by

July 24, 2009

So the word on the streets (and in the papers) is that Barcelona's City Hall will prohibit any sort of promotional offers by bars (2x1, happy hours, free shot, etc.) since this allegedly encourages underage drinking and alcoholism. Last night, I passed by Raval bar Zelig, which offers happy hour beers for €1.50, and was surprised to find it was not, in fact, inundated with underage drinkers and alcoholics, but rather its typical mix of locals and foreigners.

And in this morning's papers I read that Mayor Hereu has ordered that the small grocers and carryout food places in Ciutat Vella (Raval, Barri Gotic, Born) must close from 12-7am. Apparently these places are magnets for crime and disorderly street noise.

What is going on here? Killing happy hours to curtail underage drinking? Maybe they should try enforcing ID checks by venues that sell alcohol. When was the last time you saw someone carded in Barcelona? As far as street crime and noise are concerned, is the solution shutting down all street commerce? Why don't we just impose curfews?

And what about the impact on local businesses? Don't bars have a right to market their services with promotions, particularly now at the deepest point in the recession? I know a lot of bars and restaurants whose business will drop without the promotions, and when revenue drops businesses tend to let employees go. As for the neighborhood grocers (typically owned by Pakistanis) trying to eke out a living ... I mean these guys are heroes ... where else are you going to buy a tomato at 1am? How about more street patrols by police? Couldn't the taxes on sales from 12am-7am pay for that?

I don't know what message City Hall wants to send to young people. (Let's face it, it's a generational conflict; abuelos are not kicking back mojitos for €3.50 or shopping for that 1am tomato, they want peace and quiet.) But I know what message City Hall IS sending: RUN, don't walk, to a much cooler city like Berlin, where you can still enjoy a bit of that "La Movida" freedom that used to characterize Barcelona and for which so many of us moved here.

by

July 24, 2009

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Killing The City, For What?

This story really fills me with despair, what the hell are those imbeciles in City Hall trying to achieve? We're in the worst depression for 30 years, most bars and clubs are struggling to survive on a week to week basis, with waiting staff losing their jobs at an alarming rate. City Hall keep saying they are trying to help businesses, so what do they do?... attack, penalise or shut down any venue that is trying to host live music & Djs... and now trying to prohibit 'happy hours' and 'drinks promotions', are they insane. Contrary to what they're saying BCN's clubs & bars are not full of 'underage drinkers' & 'alcoholics'... they prefer to drink outdoors, it's a lot cheaper. So what the hell do they think they can achieve from these restrictions? More taxes? Clubs and bars should have absolute freedom, to make whatever promotions they like... it's their survival, thats on the line. At this rate what is Barcelona going to be left with? nothing but streets of boarded up bars, while we tell our visitors "Yes, that used to be great spot about 6 months ago."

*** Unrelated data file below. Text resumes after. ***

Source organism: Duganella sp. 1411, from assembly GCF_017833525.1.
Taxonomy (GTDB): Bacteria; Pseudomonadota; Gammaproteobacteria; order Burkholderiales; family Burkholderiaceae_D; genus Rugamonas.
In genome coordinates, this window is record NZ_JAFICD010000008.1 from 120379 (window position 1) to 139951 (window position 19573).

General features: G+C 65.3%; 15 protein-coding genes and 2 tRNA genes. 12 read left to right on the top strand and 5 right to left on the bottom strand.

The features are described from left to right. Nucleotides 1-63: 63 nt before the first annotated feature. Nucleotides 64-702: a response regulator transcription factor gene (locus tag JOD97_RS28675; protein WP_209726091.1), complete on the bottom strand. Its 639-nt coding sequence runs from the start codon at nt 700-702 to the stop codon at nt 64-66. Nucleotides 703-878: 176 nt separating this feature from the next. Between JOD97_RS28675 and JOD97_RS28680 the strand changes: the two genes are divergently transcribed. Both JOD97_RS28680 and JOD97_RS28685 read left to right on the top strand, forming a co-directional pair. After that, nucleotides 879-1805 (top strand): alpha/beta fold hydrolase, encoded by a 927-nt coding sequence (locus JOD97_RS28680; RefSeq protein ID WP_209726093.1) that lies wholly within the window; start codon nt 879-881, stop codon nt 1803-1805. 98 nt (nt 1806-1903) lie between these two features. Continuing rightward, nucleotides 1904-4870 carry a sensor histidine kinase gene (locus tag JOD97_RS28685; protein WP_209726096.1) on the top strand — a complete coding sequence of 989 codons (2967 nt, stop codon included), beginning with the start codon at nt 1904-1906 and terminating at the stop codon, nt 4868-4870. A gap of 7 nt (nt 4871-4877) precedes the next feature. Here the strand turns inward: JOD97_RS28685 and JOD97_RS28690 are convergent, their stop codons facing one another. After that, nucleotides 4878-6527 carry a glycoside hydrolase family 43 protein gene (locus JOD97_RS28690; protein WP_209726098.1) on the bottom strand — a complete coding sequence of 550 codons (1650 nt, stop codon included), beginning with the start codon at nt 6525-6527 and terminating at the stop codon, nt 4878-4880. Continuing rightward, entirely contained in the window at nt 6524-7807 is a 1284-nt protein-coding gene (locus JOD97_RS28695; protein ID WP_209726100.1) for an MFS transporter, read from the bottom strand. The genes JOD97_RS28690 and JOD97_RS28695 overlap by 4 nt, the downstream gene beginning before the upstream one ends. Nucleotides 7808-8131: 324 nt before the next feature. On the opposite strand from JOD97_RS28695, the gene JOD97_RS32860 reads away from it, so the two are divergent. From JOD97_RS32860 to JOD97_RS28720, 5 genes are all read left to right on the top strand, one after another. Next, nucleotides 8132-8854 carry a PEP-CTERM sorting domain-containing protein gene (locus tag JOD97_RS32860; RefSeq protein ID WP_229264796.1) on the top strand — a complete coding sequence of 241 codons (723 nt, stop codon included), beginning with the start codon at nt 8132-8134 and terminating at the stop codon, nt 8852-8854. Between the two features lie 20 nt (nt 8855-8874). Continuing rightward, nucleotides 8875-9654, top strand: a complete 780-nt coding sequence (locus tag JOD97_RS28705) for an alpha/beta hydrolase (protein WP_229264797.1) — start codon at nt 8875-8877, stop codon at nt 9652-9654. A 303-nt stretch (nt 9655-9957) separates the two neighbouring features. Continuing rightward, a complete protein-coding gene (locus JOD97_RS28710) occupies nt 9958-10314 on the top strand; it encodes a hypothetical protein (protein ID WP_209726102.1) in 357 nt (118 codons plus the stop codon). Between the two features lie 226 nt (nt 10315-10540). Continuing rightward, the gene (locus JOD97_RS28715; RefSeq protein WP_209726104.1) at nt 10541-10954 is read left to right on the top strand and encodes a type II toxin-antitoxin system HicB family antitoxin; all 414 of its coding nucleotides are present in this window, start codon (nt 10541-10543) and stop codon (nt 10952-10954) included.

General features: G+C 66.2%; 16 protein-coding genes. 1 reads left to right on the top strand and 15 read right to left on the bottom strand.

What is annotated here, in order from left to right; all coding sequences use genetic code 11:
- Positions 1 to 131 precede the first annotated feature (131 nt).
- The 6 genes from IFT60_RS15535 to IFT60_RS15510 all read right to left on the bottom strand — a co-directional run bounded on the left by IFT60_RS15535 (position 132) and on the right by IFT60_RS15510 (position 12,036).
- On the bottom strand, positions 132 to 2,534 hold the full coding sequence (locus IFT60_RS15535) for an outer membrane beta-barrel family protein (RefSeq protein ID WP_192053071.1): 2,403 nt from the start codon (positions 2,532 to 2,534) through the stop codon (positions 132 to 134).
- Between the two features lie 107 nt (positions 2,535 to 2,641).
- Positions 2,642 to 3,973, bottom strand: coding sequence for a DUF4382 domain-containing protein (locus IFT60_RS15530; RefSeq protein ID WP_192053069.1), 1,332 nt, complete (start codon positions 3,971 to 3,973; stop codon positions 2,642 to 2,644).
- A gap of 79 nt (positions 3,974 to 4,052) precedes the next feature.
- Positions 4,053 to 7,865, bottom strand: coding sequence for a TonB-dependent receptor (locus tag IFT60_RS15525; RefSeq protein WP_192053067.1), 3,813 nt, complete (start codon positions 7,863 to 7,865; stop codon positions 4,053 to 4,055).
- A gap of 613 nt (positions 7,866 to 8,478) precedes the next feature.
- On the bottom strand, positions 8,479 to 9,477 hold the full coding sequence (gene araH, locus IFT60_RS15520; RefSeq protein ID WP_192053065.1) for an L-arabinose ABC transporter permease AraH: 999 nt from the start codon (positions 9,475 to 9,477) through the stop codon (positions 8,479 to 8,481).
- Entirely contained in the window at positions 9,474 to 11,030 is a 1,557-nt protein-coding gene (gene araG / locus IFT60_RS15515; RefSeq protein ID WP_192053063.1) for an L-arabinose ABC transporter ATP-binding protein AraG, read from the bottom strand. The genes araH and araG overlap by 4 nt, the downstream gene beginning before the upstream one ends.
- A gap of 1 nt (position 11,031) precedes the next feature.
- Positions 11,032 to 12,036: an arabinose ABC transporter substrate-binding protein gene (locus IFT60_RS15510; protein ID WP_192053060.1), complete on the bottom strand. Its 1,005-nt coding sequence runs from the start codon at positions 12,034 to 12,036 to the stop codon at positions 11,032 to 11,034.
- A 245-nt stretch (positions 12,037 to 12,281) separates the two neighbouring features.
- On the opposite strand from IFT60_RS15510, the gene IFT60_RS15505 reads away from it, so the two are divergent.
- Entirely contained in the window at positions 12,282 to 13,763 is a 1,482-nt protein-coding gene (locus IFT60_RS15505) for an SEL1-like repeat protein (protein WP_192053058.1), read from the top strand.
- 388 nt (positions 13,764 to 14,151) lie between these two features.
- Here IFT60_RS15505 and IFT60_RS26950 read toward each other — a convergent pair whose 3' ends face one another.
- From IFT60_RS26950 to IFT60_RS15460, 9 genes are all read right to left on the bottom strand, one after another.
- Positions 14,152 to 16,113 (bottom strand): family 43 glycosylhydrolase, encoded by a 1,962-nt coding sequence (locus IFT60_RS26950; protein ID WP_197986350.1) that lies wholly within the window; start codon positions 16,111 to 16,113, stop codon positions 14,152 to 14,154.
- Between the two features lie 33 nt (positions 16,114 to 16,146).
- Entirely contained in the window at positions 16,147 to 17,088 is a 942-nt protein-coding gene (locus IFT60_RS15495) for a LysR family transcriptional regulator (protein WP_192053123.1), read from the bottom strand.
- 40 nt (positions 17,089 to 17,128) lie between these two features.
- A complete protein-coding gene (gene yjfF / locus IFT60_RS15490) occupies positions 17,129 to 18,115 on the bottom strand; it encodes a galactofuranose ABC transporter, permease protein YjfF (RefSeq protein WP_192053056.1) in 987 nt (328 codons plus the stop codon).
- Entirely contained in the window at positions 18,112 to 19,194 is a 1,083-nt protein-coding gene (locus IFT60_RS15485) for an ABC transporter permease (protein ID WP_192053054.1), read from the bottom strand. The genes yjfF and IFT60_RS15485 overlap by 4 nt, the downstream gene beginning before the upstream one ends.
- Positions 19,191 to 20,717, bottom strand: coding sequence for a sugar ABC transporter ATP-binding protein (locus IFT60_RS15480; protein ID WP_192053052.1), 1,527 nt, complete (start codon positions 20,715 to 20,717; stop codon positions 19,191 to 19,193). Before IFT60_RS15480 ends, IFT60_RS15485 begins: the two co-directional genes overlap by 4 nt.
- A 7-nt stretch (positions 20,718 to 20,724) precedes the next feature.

Of equal concern is the closing of the 'corner shops' and 'take-away food outlets', between midnight & 7am... "magnets for crime"? I'm sure that you're going to find a lot more Gangsters hanging out in City Hall, than you are in my local Spar... (like the ones building the brand new beachfront hotel, for instance). There are thousands of people in the Ciutat Vella, working late nights... why should we not be able to purchase food, and whatever else, whenever we like? This is a wholesale attack on our rights as consumers. But there's more to it than that.... for 'corner shop', read 'Pakistani-owned Business', as the vast majority of them are, particularly within Raval, Gotic & Born (where these restrictions are proposed), This is a basically a thinly disguised assault on the Pakistani community, easily Barcelona's hardest working racial minority... If this was brought before the E.U. department of Human Rights, I'm sure Barcelona would come out looking very badly indeed.

Also I don't understand, is how the Ajuntament de Barcelona, think that they can get away with this? This doesn't happen in other cities in Spain, you'll find plenty of "Happy Hours" in Madrid, in Granada they give you a free plate of food, every time you buy a beer, and have been doing that for hundreds of years. What next? is City Hall going to ban Tapas as a "drink promotion"?

Roger C more than 4 years ago

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